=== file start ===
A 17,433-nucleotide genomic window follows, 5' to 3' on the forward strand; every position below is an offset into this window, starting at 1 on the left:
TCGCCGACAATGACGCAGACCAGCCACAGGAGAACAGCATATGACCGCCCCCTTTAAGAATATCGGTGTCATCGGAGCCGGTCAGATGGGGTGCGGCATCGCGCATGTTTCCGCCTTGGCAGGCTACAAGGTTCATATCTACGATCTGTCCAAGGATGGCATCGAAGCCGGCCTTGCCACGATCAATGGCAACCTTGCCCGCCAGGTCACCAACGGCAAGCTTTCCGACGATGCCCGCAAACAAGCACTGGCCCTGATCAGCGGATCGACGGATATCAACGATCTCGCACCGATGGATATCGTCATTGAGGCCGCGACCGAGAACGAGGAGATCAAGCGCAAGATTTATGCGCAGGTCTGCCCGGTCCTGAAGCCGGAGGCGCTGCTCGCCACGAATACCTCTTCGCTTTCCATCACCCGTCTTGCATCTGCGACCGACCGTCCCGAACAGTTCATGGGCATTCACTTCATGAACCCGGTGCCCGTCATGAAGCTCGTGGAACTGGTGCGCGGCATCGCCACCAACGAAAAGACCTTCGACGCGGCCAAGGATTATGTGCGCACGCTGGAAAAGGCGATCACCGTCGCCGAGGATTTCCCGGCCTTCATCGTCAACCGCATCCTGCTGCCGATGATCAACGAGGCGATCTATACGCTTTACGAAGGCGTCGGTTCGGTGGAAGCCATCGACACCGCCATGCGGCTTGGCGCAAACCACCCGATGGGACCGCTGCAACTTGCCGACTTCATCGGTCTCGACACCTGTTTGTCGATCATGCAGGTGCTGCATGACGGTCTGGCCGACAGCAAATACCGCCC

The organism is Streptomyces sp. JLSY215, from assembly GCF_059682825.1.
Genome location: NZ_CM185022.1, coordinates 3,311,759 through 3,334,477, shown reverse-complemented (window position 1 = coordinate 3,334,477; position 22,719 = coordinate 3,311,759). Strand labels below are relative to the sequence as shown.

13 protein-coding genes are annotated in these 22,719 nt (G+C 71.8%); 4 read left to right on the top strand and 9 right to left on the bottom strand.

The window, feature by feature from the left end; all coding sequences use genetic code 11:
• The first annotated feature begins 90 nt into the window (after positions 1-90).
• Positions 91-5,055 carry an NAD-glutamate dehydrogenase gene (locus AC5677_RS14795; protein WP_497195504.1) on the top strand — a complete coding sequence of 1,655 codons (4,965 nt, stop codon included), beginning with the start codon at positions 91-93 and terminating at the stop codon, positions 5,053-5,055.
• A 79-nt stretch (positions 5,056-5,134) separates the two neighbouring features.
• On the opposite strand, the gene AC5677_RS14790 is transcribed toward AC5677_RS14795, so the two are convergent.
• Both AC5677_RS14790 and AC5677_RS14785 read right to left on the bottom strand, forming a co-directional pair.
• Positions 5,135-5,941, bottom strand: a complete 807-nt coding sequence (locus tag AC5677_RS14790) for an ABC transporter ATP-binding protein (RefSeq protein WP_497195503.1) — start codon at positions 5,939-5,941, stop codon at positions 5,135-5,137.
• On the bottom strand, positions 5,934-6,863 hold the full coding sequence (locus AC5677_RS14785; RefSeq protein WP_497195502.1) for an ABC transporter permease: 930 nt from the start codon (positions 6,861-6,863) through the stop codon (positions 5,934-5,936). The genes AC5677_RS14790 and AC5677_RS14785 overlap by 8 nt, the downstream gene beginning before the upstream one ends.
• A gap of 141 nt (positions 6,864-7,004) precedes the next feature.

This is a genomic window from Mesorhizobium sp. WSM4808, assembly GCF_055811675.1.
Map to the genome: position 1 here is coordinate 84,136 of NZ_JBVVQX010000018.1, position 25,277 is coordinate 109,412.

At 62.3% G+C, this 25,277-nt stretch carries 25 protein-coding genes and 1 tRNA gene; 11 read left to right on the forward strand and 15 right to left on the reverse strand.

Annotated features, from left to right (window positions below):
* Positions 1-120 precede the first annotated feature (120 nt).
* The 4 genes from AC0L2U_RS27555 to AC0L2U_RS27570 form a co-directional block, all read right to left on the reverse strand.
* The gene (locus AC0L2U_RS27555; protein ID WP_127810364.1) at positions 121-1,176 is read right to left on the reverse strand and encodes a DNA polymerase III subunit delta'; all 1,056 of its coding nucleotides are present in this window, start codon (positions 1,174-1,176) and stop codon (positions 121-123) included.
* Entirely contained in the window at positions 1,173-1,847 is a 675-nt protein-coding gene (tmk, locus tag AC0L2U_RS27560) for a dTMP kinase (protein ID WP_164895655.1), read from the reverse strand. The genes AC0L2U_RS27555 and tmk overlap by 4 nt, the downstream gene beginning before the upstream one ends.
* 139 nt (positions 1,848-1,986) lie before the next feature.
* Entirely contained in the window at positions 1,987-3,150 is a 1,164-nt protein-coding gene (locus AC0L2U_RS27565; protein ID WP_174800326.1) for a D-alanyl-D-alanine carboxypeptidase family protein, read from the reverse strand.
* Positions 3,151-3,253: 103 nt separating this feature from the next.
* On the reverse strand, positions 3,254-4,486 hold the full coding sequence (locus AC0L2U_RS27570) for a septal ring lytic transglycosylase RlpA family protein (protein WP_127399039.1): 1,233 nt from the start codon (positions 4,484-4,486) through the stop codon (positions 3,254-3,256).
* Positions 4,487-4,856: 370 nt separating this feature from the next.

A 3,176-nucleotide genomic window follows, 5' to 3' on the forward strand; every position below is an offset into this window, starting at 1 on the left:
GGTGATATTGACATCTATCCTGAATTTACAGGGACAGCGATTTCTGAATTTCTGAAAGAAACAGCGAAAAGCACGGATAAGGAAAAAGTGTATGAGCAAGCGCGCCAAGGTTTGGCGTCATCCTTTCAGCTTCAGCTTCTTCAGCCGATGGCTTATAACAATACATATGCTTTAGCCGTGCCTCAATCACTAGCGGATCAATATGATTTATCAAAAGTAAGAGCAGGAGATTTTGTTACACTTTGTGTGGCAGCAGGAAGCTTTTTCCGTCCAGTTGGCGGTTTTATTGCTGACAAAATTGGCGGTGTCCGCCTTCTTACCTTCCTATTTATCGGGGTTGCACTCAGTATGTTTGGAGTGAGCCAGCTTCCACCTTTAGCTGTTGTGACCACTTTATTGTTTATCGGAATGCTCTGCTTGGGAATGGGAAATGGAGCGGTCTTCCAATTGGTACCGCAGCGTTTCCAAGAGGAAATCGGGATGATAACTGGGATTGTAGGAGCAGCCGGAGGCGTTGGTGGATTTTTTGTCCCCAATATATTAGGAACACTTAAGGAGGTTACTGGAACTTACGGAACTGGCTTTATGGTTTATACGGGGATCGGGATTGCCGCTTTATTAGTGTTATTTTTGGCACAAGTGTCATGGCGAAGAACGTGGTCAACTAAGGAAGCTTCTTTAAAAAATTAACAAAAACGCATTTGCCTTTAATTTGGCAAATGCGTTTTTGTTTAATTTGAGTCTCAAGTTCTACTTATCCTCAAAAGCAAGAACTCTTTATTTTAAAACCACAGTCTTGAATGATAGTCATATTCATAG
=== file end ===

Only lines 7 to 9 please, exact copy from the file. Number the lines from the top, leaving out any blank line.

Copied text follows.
• The first annotated feature begins 90 nt into the window (after positions 1-90).
• Positions 91-5,055 carry an NAD-glutamate dehydrogenase gene (locus AC5677_RS14795; protein WP_497195504.1) on the top strand — a complete coding sequence of 1,655 codons (4,965 nt, stop codon included), beginning with the start codon at positions 91-93 and terminating at the stop codon, positions 5,053-5,055.
• A 79-nt stretch (positions 5,056-5,134) separates the two neighbouring features.